The Philippines would have been in line to receive 10 million doses of Pfizer’s COVID-19 vaccine in January 2021, if Health Secretary Francisco Duque III had not “dropped the ball” on an arrangement passed onto him by other officials, said Senator Panfilo Lacson.
In a cryptic tweet on Thursday, December 17, Lacson shared what he called a “direct quote.”
“In July, we passed the ball to him. Instead of aiming at the hoop, he scratched his balls so he dropped the ball even as time was running out. Then, Singapore grabbed and shot the ball,” Lacson said.
The senator then capped off his tweet, “Now, they have the vaccines and we don’t.”
Rappler asked Lacson to clarify whom he was quoting in his tweet, but he has yet to reply to our query as of this posting.
However, the previous night, he sent reporters a message in which he mentioned Duque in relation to an earlier tweet by Foreign Secretary Teodoro Locsin Jr, who said someone had “dropped the ball” in making arrangements with Pfizer for the vaccines.
Citing a phone conversation he had with Philippine Ambassador to the US Jose Manuel “Babe” Romualdez, Lacson said Locsin and US Secretary of State Mike Pompeo were already negotiating “as early as July,” as arranged by Romualdez.
“Thus, they could have secured the delivery of 10 million Pfizer vaccines as early as January next year, way ahead of Singapore, but for the indifference of Secretary Duque, who failed to work on the necessary documentary requirement namely, the Confidentiality Disclosure Agreement (CDA) as he should have done,” Lacson said.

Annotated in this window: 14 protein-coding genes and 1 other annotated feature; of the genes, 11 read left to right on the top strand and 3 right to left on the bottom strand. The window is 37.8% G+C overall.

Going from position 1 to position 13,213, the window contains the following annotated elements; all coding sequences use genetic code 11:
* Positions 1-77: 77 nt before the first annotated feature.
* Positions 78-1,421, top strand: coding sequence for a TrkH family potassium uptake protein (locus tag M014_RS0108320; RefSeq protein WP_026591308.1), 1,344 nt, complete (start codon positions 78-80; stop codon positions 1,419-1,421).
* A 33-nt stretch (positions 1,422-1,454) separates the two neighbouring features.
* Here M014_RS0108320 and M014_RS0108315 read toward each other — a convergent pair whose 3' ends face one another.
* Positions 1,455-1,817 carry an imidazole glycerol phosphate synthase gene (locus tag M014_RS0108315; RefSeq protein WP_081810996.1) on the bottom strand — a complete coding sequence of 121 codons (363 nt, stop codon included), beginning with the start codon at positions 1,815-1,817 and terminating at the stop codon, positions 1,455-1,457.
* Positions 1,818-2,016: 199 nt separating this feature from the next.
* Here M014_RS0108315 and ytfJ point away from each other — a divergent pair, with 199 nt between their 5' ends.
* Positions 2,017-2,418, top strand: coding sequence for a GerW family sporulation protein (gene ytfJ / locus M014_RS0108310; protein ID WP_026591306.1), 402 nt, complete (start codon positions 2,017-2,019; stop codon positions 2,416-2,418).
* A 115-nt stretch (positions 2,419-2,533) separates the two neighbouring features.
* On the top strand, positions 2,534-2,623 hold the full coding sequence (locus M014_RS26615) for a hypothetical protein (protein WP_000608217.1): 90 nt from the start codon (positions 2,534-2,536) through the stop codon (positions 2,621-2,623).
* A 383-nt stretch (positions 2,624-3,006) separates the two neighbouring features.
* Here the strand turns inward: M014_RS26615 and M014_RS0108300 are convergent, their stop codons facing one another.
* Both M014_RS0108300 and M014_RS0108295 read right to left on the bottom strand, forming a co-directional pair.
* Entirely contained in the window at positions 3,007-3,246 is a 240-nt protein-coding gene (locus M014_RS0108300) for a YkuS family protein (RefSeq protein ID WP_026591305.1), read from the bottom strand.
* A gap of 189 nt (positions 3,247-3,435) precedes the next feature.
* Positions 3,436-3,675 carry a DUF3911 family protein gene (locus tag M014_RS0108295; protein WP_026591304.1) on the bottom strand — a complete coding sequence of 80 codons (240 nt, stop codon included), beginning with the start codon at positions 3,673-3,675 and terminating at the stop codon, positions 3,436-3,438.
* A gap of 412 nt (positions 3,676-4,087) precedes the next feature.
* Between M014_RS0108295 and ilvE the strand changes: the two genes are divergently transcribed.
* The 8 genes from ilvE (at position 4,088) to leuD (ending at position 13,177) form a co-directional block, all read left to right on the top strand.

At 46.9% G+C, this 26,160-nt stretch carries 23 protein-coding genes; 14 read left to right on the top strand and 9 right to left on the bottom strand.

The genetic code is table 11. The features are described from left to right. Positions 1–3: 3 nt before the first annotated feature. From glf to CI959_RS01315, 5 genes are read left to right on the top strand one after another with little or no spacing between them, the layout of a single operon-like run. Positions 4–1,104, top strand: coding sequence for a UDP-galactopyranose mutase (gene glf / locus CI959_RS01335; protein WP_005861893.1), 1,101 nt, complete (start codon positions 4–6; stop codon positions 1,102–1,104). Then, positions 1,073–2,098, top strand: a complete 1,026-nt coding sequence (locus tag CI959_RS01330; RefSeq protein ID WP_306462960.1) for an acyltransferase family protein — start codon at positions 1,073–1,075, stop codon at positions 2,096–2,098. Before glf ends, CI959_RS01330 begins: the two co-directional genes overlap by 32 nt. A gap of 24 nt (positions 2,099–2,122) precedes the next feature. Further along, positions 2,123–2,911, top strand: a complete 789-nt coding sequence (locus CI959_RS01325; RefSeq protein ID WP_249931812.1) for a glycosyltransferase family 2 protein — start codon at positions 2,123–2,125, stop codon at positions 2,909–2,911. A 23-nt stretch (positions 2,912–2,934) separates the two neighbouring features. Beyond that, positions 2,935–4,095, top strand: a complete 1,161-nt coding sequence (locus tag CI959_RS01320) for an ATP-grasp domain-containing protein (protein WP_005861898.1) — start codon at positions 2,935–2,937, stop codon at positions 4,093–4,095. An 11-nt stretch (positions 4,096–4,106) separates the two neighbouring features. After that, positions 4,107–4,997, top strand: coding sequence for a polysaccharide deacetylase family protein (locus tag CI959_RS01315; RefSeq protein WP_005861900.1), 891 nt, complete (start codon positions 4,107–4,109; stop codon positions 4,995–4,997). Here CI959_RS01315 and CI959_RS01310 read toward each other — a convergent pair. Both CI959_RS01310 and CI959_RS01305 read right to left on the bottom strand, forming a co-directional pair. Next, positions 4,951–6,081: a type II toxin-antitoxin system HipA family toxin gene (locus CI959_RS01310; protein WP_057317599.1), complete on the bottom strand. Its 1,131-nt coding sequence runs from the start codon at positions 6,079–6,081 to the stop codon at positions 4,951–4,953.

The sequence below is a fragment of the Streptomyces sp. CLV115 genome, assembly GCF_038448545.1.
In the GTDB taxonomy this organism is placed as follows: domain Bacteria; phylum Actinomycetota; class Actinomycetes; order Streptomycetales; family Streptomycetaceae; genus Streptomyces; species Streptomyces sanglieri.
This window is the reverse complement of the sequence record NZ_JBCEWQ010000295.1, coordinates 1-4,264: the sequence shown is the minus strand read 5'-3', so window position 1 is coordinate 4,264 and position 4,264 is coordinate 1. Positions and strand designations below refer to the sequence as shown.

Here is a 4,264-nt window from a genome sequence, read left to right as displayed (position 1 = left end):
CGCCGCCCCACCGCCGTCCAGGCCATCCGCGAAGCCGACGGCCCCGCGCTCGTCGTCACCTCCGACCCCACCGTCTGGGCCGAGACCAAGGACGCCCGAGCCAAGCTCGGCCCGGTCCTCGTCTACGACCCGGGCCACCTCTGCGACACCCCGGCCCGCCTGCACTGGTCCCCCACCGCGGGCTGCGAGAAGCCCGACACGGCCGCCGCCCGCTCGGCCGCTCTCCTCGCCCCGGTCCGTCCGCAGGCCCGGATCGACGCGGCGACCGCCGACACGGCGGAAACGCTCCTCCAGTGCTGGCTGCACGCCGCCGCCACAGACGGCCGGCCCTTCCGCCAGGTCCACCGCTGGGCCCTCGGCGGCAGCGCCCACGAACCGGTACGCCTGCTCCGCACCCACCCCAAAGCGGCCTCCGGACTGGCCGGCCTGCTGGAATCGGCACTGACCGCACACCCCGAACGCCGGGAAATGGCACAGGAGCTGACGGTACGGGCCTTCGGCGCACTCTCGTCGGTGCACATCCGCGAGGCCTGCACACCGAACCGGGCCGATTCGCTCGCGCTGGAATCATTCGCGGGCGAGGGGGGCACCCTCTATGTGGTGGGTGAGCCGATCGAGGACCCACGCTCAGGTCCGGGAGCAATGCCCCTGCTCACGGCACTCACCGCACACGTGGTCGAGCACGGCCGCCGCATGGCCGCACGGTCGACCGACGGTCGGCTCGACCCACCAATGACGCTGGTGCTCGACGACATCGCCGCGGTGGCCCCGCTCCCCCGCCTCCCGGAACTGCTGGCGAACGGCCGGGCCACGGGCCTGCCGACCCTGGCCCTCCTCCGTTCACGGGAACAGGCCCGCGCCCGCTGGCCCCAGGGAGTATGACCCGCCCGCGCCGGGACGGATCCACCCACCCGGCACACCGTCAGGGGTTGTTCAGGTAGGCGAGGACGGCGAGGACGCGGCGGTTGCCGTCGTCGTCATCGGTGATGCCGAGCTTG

Even Pfizer’s country representative had been following up on the CDA but to no avail, he added.
Lacson then lamented how many lives will have been saved if the Pfizer vaccines were made available to Filipinos by January 2021. Although Duque claimed ongoing talks between the pharmaceutical company and the government, Lacson said the Philippines already missed what would have been the early first salvo of deliveries of the vaccines.
If it is true that Duque “dropped the ball” in arrangements for the Pfizer vaccine, then he may be sued for “gross and inexcusable negligence under the anti-graft law,” said Senator Francis Pangilinan on Thursday.
The Senate Committee of the Whole is set to hold a legislative inquiry into the government’s plans on rolling out COVID-19 vaccines. Pangilinan said this will be crucial not only in checking the readiness of those plans, but also in ferreting out any attempts at overpricing.
“Millions of lives are at stake here,” Pangilinan said.
Duque on Wednesday denied he had been negligent in the matter, and said negotiations with Pfizer for the vaccines are still underway.
Peace Process Secretary Carlito Galvez Jr, the country’s COVID-19 vaccine czar and chief implementer of policies on the pandemic, earlier said Pfizer’s vaccine may arrive in the Philippines by the 3rd quarter of 2021 at the earliest, along with the bulk of other vaccines eyed by the government.